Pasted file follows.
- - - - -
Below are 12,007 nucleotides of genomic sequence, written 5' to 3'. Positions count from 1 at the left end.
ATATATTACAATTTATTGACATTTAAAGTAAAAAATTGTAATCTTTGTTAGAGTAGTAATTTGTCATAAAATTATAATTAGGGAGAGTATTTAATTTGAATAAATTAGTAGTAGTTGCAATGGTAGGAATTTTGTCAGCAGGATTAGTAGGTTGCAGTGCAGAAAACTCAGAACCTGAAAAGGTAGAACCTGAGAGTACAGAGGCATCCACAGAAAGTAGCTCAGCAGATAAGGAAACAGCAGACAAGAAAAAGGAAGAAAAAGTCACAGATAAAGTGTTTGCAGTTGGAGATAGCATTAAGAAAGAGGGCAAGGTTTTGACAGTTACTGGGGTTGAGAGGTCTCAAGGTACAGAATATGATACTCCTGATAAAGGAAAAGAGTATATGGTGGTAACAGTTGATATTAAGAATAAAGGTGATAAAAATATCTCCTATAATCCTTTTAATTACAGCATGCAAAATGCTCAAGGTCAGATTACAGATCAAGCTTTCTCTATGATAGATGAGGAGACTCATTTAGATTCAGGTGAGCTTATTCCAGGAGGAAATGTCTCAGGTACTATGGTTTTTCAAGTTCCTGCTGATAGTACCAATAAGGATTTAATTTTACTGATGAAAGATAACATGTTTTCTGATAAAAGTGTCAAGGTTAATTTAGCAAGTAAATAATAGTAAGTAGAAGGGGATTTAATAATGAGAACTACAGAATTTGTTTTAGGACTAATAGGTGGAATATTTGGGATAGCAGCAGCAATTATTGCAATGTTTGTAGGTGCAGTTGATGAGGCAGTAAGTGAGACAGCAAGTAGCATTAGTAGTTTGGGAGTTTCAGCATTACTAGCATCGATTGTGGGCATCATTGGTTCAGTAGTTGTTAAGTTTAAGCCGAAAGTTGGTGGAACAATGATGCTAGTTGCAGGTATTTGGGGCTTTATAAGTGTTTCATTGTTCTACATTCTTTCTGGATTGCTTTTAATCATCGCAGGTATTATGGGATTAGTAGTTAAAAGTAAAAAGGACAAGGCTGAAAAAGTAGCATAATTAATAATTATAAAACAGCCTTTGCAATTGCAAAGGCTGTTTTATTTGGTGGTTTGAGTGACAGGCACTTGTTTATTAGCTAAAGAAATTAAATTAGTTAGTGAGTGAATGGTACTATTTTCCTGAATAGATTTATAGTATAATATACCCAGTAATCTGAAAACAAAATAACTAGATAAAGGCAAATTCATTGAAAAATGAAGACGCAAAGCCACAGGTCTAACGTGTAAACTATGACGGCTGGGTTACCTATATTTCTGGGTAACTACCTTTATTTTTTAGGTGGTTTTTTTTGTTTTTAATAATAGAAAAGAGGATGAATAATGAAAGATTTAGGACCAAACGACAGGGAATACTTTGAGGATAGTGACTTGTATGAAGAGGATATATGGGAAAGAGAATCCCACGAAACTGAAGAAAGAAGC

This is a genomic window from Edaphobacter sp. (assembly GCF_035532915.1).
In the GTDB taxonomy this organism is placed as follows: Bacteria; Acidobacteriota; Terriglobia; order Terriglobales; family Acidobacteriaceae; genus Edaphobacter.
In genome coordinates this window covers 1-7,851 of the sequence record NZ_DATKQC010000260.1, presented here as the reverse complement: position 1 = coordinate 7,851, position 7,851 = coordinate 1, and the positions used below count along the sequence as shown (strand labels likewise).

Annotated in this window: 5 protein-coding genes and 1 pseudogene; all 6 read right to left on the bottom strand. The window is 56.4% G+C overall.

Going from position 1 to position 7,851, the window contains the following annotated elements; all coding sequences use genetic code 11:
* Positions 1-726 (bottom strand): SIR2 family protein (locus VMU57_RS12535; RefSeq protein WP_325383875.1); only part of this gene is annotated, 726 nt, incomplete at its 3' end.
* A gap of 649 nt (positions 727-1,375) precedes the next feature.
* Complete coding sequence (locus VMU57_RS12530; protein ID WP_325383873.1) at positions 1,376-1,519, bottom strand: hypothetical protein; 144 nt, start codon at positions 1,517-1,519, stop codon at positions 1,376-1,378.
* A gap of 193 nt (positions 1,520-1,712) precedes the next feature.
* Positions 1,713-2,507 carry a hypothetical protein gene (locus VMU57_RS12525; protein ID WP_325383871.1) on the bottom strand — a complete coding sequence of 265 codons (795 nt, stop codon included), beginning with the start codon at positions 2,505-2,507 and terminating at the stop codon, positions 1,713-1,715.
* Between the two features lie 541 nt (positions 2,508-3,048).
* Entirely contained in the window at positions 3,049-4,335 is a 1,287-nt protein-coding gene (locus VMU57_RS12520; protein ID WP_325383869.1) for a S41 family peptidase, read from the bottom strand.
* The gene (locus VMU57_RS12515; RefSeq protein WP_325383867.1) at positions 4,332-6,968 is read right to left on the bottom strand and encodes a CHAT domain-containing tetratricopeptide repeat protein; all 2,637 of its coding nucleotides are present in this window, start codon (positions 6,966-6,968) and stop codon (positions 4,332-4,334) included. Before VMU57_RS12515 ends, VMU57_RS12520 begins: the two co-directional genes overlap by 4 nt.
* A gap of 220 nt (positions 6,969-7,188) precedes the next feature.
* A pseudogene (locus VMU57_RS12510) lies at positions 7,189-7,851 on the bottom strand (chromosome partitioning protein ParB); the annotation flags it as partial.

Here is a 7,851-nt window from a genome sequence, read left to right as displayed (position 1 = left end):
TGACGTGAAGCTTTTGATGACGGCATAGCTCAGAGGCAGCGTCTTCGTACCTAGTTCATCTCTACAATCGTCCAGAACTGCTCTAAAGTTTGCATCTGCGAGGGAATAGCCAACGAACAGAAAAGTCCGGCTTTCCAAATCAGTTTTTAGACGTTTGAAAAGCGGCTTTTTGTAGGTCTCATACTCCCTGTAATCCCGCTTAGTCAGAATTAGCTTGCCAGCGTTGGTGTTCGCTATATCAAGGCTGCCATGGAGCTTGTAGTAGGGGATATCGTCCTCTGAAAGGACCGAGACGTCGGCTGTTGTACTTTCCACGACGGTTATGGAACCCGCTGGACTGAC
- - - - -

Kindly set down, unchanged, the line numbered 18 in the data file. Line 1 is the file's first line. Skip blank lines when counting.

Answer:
Here is a 7,851-nt window from a genome sequence, read left to right as displayed (position 1 = left end):